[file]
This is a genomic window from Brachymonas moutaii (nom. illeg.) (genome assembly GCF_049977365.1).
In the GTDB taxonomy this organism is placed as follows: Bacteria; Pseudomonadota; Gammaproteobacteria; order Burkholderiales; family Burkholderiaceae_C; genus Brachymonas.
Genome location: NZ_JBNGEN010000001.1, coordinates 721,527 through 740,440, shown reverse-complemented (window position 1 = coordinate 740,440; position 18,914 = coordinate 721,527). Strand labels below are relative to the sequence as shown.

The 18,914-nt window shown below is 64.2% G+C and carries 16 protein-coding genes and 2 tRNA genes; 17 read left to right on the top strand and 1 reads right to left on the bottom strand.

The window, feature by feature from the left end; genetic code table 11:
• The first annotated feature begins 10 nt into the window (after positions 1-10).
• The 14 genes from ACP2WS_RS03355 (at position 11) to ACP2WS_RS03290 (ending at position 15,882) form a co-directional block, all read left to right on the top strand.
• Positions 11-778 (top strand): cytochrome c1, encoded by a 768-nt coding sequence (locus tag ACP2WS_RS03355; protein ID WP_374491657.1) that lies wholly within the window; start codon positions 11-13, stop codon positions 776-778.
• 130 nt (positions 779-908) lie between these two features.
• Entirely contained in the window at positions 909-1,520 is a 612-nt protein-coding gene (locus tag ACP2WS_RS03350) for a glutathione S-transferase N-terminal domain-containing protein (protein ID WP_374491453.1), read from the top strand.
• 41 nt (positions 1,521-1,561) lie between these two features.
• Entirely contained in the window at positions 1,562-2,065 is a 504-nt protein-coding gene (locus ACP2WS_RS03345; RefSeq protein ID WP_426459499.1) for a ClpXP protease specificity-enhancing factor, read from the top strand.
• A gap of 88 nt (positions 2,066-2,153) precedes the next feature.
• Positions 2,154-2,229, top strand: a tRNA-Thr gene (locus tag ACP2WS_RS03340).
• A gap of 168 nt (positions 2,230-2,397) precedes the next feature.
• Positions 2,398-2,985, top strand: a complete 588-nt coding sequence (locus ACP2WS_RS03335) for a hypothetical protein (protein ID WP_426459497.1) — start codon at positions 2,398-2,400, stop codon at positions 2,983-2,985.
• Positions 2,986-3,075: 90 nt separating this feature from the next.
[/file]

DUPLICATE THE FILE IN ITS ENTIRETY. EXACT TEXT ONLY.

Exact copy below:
This is a genomic window from Brachymonas moutaii (nom. illeg.) (genome assembly GCF_049977365.1).
In the GTDB taxonomy this organism is placed as follows: Bacteria; Pseudomonadota; Gammaproteobacteria; order Burkholderiales; family Burkholderiaceae_C; genus Brachymonas.
Genome location: NZ_JBNGEN010000001.1, coordinates 721,527 through 740,440, shown reverse-complemented (window position 1 = coordinate 740,440; position 18,914 = coordinate 721,527). Strand labels below are relative to the sequence as shown.

The 18,914-nt window shown below is 64.2% G+C and carries 16 protein-coding genes and 2 tRNA genes; 17 read left to right on the top strand and 1 reads right to left on the bottom strand.

The window, feature by feature from the left end; genetic code table 11:
• The first annotated feature begins 10 nt into the window (after positions 1-10).
• The 14 genes from ACP2WS_RS03355 (at position 11) to ACP2WS_RS03290 (ending at position 15,882) form a co-directional block, all read left to right on the top strand.
• Positions 11-778 (top strand): cytochrome c1, encoded by a 768-nt coding sequence (locus tag ACP2WS_RS03355; protein ID WP_374491657.1) that lies wholly within the window; start codon positions 11-13, stop codon positions 776-778.
• 130 nt (positions 779-908) lie between these two features.
• Entirely contained in the window at positions 909-1,520 is a 612-nt protein-coding gene (locus tag ACP2WS_RS03350) for a glutathione S-transferase N-terminal domain-containing protein (protein ID WP_374491453.1), read from the top strand.
• 41 nt (positions 1,521-1,561) lie between these two features.
• Entirely contained in the window at positions 1,562-2,065 is a 504-nt protein-coding gene (locus ACP2WS_RS03345; RefSeq protein ID WP_426459499.1) for a ClpXP protease specificity-enhancing factor, read from the top strand.
• A gap of 88 nt (positions 2,066-2,153) precedes the next feature.
• Positions 2,154-2,229, top strand: a tRNA-Thr gene (locus tag ACP2WS_RS03340).
• A gap of 168 nt (positions 2,230-2,397) precedes the next feature.
• Positions 2,398-2,985, top strand: a complete 588-nt coding sequence (locus ACP2WS_RS03335) for a hypothetical protein (protein ID WP_426459497.1) — start codon at positions 2,398-2,400, stop codon at positions 2,983-2,985.
• Positions 2,986-3,075: 90 nt separating this feature from the next.